@siaronjames just said it all on the Welsh part of the thngs but about fluency in general … I share similar experience with English than @gisella-albertini. My magic vand with English was text-chatting through the all kinds of messengers with the people all around the world. It gave me very much of that “fluency” in general, however speaking is the key to everything. I seem fluent when writing here or elswhere but, believe me, after about 40 years or so learning English I still can’t say I’m fluent. I believe real fluency is only with those first language speakers all the rest can be just more or less “fluent” and confident about speaking, writing, listening etc. There’s always something missing so concentrating too much on the fluency can make you totally oposite effect than desired. Go with the flow and try listen, sepak, write read, participate in the chat groups, text, write e-mails … whatever comes to your mind and you’ll just at one point find yourself being at least near the fluency you wish for.

My breaking moment with English though wasn’t messaging and chatting with the people but translating the children books being released with the great LEGO series of toys named BIONICLE. I’ve put my heart into translation of these books because I found the series of everything BIONICLE related magnificent and I can firmly say that my heart took me regarding English where I am now. Do in Welsh something you like from the bottom of your heart being it translating, chatting with the people, reading, going around exploring things, singing … whatever really and you’ll get there unnoticably.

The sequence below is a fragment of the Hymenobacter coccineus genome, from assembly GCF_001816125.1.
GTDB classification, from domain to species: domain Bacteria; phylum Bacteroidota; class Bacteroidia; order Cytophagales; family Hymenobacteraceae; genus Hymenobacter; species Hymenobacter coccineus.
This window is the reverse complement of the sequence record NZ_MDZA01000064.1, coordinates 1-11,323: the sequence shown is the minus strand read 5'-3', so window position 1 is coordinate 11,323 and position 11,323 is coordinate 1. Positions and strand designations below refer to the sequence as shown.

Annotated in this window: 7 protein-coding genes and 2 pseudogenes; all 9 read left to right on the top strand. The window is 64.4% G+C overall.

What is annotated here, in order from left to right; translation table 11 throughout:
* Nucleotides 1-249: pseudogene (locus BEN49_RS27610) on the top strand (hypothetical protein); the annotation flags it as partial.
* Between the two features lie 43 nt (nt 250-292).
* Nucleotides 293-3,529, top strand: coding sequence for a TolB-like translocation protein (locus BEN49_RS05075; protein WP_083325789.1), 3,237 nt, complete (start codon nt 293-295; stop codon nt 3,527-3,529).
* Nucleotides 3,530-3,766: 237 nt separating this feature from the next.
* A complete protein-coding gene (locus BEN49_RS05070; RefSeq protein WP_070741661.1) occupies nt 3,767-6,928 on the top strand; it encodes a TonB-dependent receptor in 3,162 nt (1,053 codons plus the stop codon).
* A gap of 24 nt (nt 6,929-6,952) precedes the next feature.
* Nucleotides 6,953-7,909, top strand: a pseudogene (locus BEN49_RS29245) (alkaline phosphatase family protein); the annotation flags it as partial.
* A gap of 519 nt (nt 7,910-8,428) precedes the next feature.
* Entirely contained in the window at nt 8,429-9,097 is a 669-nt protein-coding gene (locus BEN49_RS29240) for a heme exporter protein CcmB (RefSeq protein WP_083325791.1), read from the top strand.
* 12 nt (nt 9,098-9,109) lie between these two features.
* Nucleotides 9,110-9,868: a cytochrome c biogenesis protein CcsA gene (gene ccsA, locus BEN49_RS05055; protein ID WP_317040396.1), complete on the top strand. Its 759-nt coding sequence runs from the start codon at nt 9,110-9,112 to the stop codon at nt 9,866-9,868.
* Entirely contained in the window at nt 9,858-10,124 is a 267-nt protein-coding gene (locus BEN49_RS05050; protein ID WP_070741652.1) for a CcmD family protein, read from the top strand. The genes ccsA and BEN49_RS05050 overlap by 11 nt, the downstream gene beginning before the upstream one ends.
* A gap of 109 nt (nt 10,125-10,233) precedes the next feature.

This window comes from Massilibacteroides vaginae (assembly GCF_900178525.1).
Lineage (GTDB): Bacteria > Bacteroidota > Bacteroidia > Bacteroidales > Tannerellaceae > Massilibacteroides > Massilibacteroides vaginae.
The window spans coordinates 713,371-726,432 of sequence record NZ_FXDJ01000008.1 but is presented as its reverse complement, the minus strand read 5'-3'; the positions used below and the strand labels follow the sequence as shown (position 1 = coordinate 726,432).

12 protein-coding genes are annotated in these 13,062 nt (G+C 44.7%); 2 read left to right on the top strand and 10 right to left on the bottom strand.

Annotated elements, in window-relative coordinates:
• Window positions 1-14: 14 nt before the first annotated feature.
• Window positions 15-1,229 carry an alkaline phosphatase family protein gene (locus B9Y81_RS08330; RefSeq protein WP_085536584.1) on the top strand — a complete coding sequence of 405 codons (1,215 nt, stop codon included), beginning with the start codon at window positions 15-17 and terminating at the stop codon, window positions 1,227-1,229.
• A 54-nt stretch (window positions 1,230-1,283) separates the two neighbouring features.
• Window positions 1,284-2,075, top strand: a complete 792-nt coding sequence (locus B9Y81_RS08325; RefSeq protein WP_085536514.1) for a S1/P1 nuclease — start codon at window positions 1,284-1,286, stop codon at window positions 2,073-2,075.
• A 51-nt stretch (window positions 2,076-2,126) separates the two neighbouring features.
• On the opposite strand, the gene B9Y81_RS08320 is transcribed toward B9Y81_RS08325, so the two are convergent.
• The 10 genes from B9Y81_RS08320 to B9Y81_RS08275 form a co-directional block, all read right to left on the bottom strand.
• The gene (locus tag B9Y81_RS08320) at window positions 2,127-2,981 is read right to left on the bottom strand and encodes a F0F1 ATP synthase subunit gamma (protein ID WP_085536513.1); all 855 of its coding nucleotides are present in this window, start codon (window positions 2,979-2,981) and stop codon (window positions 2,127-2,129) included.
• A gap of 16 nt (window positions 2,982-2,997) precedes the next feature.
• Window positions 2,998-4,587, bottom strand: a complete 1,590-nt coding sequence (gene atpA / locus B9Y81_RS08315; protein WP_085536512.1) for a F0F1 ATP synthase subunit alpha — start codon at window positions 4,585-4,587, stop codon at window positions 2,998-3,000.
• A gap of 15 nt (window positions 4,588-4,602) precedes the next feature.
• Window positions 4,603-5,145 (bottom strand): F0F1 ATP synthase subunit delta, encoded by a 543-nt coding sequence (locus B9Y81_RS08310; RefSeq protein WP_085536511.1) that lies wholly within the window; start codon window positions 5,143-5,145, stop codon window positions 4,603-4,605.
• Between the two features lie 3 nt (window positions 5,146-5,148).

This is also why I put all sorts of (sometimes silly and crazy) challenges in front of me and then trying to do them as best as I can. I put my heart into them and each challenge has its aim to something. This keeps me going on and on despite I also have work through the whole Southern material. I don’t feel like there’s the end but rather the new beginning. And also … when you won’t concentrate to how much you really understand (second Siaron here) when listening to something or watching something, you’ll all of a sudden find yourself understanding more than you think. It will bring you to the moment when you’d finish listening to the Radio Cymru broadcast saying “well, I actually understand it more or less all”.

Dal ati! Turn negative concentration on the things (like “well I don’t understand this”) into positive one (Ummm well, look I can understand something though) thing. Maybe you should start with listening to less demanding programs and then on move to the more demanding ones. And if you feel like get some more boost, tweet to the Radio Cymru’s programes. If they have twitter hashtags to see the messages they always answer them through twitter or directly on the air. This can be prety adictive and can boost your confidence in interacting with the radio or on wider scale.


Thanks for all the replies, will be following the advice, perhaps my issue is more of a confidence thing as apose to a not being good enough thing when I think about it, by will deffo look into this slack you mentioned.

Diolch yn fawr eto


What’s the longest conversation you’ve had in Welsh so far, Gaz? :slight_smile: